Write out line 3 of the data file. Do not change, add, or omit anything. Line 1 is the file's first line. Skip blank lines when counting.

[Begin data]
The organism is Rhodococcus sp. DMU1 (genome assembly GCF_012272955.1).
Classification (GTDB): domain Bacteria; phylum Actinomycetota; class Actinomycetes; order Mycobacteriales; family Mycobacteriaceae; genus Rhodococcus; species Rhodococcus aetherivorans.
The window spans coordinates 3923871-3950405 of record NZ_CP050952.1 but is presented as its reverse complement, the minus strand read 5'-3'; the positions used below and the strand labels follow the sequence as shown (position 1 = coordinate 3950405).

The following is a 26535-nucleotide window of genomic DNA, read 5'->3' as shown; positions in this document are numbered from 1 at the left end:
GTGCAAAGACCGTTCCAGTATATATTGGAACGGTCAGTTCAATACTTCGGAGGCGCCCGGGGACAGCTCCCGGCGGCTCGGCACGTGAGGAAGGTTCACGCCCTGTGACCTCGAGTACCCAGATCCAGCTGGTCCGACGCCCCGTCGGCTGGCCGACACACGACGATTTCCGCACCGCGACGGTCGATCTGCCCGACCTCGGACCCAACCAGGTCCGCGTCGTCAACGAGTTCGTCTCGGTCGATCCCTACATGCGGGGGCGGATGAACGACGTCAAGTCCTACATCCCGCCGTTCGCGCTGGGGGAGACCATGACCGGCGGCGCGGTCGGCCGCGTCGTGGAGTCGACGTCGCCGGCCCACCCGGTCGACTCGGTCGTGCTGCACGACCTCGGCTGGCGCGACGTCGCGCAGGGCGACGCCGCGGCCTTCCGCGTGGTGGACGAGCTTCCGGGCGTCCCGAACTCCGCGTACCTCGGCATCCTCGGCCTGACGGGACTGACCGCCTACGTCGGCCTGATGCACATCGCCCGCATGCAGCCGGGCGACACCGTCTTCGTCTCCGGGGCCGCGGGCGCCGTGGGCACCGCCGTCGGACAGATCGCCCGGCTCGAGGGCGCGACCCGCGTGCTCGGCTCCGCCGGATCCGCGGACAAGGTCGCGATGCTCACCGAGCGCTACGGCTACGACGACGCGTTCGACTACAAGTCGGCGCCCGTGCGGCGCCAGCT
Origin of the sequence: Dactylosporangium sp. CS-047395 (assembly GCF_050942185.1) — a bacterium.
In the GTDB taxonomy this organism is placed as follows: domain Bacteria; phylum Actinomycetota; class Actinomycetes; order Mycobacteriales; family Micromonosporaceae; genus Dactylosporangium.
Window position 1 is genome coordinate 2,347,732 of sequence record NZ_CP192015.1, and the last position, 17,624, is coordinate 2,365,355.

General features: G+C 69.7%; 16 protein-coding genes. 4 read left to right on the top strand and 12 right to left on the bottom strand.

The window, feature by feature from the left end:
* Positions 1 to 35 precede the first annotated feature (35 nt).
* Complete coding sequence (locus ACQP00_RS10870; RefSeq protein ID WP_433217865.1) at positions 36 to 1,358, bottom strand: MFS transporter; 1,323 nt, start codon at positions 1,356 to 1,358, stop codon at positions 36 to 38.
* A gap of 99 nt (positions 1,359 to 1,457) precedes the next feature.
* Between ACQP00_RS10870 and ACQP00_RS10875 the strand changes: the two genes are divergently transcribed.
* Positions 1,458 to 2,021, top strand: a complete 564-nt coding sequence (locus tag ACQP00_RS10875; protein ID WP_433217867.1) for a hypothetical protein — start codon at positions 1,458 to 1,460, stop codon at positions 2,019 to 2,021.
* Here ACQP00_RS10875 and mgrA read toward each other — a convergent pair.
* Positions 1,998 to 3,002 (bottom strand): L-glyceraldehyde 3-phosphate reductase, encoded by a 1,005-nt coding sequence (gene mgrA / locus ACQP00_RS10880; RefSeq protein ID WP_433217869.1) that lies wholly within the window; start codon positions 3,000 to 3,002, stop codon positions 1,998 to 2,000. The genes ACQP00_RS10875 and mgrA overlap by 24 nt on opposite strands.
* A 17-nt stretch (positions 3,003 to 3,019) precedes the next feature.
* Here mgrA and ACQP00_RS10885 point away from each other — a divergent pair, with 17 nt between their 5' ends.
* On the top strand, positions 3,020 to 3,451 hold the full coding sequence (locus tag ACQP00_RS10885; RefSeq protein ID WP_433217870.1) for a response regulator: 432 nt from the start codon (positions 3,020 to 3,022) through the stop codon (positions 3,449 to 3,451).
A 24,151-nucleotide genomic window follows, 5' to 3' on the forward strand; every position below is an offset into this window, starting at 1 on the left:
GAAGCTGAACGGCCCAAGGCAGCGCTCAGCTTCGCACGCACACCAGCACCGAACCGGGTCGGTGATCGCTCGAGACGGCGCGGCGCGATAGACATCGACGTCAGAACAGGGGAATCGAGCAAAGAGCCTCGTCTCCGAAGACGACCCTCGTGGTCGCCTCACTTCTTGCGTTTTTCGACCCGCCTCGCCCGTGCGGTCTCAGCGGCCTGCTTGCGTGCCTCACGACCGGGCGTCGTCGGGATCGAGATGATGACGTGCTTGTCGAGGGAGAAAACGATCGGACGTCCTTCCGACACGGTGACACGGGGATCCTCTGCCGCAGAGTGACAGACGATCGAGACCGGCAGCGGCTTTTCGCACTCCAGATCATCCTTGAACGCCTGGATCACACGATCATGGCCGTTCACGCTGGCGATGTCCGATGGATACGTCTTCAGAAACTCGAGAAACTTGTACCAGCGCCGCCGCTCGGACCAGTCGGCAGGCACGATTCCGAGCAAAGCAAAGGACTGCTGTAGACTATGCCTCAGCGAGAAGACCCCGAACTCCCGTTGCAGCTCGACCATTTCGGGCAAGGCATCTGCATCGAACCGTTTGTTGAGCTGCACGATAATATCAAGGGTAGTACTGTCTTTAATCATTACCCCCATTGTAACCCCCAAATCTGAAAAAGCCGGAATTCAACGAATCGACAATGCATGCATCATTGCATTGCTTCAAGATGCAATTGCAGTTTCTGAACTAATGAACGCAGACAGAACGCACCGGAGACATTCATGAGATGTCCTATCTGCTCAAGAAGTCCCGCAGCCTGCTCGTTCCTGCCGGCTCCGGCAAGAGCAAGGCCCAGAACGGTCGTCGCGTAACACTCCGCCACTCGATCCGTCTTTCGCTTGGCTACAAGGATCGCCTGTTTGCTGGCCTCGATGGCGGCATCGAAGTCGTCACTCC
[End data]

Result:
The window spans coordinates 3923871-3950405 of record NZ_CP050952.1 but is presented as its reverse complement, the minus strand read 5'-3'; the positions used below and the strand labels follow the sequence as shown (position 1 = coordinate 3950405).